First, there is a right way and wrong way to shovel. Most people shovel the wrong way and put their spine at risk for injury. The most common method of shoveling is to load up the shovel, lift the load without using your legs, and heave the load over one of your shoulders. This method puts tremendous pressure on the lower back, increasing your risk of injury.

Dr. Bill suggests these tips when dealing with snow:

  • Warm-Up. Before you start any type of exercise you want to do a warm-up, shoveling is no different. A body that is stiff and tight is prime for an injury. A few minutes of walking, jumping jacks and stretching can do you a lot of good.
  • Stay warm. Once you start working outside you want to keep your muscles warm. The best way to do this is layer your clothing. If you get too hot you can always take a layer off. Your hands and feet are important areas to stay warm as well.
  • Proper shovel. The right shovel should be about chest high on you, this allows you to keep your back straight while shoveling. If you use a shovel that is too short you will be forced to lean forward more putting more stress on the lower back.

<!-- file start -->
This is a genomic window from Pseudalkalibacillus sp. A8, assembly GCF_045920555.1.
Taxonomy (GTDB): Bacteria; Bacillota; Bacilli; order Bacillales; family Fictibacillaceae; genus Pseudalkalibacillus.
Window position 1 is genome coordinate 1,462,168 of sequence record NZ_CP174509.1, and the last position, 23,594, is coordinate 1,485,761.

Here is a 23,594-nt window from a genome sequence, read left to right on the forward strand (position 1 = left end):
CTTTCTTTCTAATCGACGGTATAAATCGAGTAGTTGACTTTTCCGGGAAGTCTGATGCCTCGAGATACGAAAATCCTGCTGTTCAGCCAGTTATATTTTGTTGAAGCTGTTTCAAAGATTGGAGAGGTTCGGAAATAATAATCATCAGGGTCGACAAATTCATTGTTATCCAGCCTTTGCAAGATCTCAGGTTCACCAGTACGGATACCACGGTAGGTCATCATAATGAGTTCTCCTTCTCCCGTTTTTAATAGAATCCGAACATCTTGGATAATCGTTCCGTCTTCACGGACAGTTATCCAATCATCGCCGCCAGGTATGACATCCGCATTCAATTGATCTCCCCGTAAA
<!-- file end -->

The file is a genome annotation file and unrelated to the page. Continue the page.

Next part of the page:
• Proper posture. When you do shovel, use your legs and bend with your knees. Instead of throwing the snow use the shovel to push the snow straight ahead into the snow bank.
  • Take breaks. If you shovel for too long or too fast without taking a break your muscles are at higher risk for a strain. Think about lifting weights, you would never bench press for 30 minutes without a break. Use the same approach with shoveling. Take frequent breaks.
  • Stay hydrated. Keep your body hydrated while shoveling with plenty of water. Take the same approach to moving snow as you would with exercising at the gym.

Good luck with the snow! Stay safe and stay warm. If an injury does occur please do not hesitate to call us.


Now that we have more access to the sun (only for a few brief months) how much Vitamin D do I need?”
This was asked by a patient of mine this week and it’s a great question! I will make this short, sweet and to the point. There are four required supplements for optimal health:

  1. Omega-3 Fish Oil
  2. Probiotic
  3. Vitamin D
  4. Whole Food (Multivitamin/Mineral) Supplement